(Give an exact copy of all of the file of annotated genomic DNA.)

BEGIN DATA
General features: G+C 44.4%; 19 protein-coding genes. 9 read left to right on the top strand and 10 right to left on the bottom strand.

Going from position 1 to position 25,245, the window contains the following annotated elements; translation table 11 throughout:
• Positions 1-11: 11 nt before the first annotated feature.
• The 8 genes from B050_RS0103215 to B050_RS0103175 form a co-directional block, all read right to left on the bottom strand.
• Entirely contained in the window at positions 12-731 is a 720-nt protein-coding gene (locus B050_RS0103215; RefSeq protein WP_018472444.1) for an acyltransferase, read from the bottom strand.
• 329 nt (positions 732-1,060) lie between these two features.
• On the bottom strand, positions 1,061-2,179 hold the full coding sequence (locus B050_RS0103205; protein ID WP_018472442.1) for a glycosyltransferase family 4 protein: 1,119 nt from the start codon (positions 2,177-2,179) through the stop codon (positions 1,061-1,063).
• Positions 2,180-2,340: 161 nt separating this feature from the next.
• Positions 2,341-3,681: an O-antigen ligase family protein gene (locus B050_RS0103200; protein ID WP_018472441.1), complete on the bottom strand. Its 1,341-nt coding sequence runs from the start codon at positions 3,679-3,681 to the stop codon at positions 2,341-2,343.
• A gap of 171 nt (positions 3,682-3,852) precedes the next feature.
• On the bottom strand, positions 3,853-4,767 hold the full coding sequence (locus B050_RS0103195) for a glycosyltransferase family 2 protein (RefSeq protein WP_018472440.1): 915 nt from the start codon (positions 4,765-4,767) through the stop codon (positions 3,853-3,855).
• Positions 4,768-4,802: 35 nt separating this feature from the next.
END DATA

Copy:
General features: G+C 44.4%; 19 protein-coding genes. 9 read left to right on the top strand and 10 right to left on the bottom strand.

Going from position 1 to position 25,245, the window contains the following annotated elements; translation table 11 throughout:
• Positions 1-11: 11 nt before the first annotated feature.
• The 8 genes from B050_RS0103215 to B050_RS0103175 form a co-directional block, all read right to left on the bottom strand.
• Entirely contained in the window at positions 12-731 is a 720-nt protein-coding gene (locus B050_RS0103215; RefSeq protein WP_018472444.1) for an acyltransferase, read from the bottom strand.
• 329 nt (positions 732-1,060) lie between these two features.
• On the bottom strand, positions 1,061-2,179 hold the full coding sequence (locus B050_RS0103205; protein ID WP_018472442.1) for a glycosyltransferase family 4 protein: 1,119 nt from the start codon (positions 2,177-2,179) through the stop codon (positions 1,061-1,063).
• Positions 2,180-2,340: 161 nt separating this feature from the next.
• Positions 2,341-3,681: an O-antigen ligase family protein gene (locus B050_RS0103200; protein ID WP_018472441.1), complete on the bottom strand. Its 1,341-nt coding sequence runs from the start codon at positions 3,679-3,681 to the stop codon at positions 2,341-2,343.
• A gap of 171 nt (positions 3,682-3,852) precedes the next feature.
• On the bottom strand, positions 3,853-4,767 hold the full coding sequence (locus B050_RS0103195) for a glycosyltransferase family 2 protein (RefSeq protein WP_018472440.1): 915 nt from the start codon (positions 4,765-4,767) through the stop codon (positions 3,853-3,855).
• Positions 4,768-4,802: 35 nt separating this feature from the next.